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Viral Marketing Meets Hospitality Revenue Management in Cornell Roundtable

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May 14, 2009

Viral Marketing Meets Hospitality Revenue Management in Cornell Roundtable

Ithaca, NY, May 13, 2009 ? The first ever “integration” of hospitality revenue management and marketing provoked wide-ranging discussions at the  Customer Management – The Integration of Revenue Management & Marketing Roundtable, presented by Cornell’s Center for Hospitality Research. Participants agreed that the two disciplines should continue the dialogue to maximize effectiveness and efficiency of both functions. The roundtable, held in April 2009, was co-chaired by Cornell faculty members Chris K. Anderson and Lisa Klein Pearo.  

Although marketing and hospitality revenue management are both aimed at increasing patronage and revenue, the discussions were not without a certain level of tension. According to Pearo: “The issue that drew the most attention was the challenges involved in capturing all available revenue while at the same time possibly compromising brand integrity.”

Other discussions focused on the issues relating to the emergence of new media and new media capabilities, including informal promotions through viral marketing. “Accountability is an increasingly important criterion in marketing efforts connected with new media,” Pearo pointed out. “Participants agreed that the difficulty of measurement in any new medium should not be an obstacle to experimentation.”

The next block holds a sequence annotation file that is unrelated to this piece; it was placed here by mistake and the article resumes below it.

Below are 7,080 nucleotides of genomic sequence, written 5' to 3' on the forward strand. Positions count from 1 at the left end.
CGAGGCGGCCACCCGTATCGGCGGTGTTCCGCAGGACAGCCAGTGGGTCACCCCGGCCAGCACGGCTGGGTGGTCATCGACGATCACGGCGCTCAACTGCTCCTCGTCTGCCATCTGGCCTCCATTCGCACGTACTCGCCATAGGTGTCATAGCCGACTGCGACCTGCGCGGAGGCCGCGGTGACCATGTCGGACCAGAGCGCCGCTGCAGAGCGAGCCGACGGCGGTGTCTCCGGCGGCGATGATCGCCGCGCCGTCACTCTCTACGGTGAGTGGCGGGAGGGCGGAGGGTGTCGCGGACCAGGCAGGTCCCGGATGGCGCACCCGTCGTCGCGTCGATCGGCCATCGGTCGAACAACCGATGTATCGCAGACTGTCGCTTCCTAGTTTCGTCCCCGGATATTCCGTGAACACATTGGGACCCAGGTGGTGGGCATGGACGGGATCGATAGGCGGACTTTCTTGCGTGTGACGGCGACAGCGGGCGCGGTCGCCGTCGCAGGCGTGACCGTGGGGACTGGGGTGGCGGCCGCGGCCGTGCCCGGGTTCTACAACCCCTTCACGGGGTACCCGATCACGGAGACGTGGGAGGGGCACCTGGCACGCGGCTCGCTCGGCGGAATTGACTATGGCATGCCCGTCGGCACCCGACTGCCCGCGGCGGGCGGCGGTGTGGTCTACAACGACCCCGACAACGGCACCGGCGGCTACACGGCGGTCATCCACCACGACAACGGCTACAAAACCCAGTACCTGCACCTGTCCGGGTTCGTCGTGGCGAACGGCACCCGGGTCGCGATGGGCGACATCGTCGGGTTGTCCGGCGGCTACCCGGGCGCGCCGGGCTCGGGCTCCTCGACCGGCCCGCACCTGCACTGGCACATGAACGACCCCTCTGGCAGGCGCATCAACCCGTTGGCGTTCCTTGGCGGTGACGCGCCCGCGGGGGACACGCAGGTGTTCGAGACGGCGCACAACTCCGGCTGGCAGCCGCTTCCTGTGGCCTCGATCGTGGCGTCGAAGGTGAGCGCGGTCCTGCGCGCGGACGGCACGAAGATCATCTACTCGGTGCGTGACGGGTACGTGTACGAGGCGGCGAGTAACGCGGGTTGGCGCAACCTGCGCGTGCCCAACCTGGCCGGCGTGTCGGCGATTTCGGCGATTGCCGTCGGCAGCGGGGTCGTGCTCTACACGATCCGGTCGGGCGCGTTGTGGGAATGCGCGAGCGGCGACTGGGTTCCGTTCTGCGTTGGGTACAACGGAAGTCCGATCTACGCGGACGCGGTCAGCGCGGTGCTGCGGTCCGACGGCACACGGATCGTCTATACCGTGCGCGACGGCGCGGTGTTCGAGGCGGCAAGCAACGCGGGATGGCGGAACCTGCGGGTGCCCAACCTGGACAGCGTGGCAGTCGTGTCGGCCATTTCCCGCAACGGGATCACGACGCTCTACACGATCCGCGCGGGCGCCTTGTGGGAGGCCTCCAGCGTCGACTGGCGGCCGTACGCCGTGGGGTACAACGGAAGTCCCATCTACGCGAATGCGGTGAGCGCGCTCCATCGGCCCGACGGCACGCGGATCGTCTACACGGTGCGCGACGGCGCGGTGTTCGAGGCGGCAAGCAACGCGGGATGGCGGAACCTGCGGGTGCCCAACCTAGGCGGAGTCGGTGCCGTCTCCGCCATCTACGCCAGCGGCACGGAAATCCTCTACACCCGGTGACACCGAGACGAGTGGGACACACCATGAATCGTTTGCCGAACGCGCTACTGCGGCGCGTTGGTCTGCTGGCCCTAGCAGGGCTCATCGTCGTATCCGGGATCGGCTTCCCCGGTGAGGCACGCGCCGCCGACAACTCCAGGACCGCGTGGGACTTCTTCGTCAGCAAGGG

As Ashwin Kamlani, CEO of AboutAnywhere.com and a member of the hotel revenue management panel explained, “Social media are the new TV.” The group debated the necessity of waiting for “trackability.”

Expanding on the theme of what marketers can learn from users’ web activities, Anderson explained the evolving roles of hospitality revenue management via online travel agents (OTAs), such as Expedia, Priceline, and Orbitz. “I am studying the value of incremental reservations created by listing on OTAs,” Anderson said. “For instance, I have found lifts of 10 to 30 percent in total reservations from listing at Expedia (compared to periods when properties were not listing on Expedia).” Moreover, Tim Gordon, SVP of Hotels at Priceline.com, explained: “We have identified a recent increasing trend that hotels are becoming more favorable towards opaque pricing. We believe that this is driven by the economic situation.”

Anderson added that opaque pricing, such as that used by Priceline.com, can be used to segment customers. “This can be done by simultaneously selling services at different prices to distinct customer segments, offering both regular prices and discounted opaque prices.” Anderson teamed with Cornell professor and hotel revenue management panelist Rohit Verma to explain how customer value can be assessed using a technique known as discrete choice modeling, in which customers state their preferences for specific bundles of product attributes. “We can gain information on customer preferences by seeing how they react to offers from online travel agents,” said Anderson. “Using data from Hotwire.com, for example, we can see how transaction data can be used to understand how customers choose their lodging and travel providers.”

For more information about future roundtables at the Cornell School of Hotel Administration, please visit http://hotelschool.cornell.edu/research/chr/events/roundtables/.

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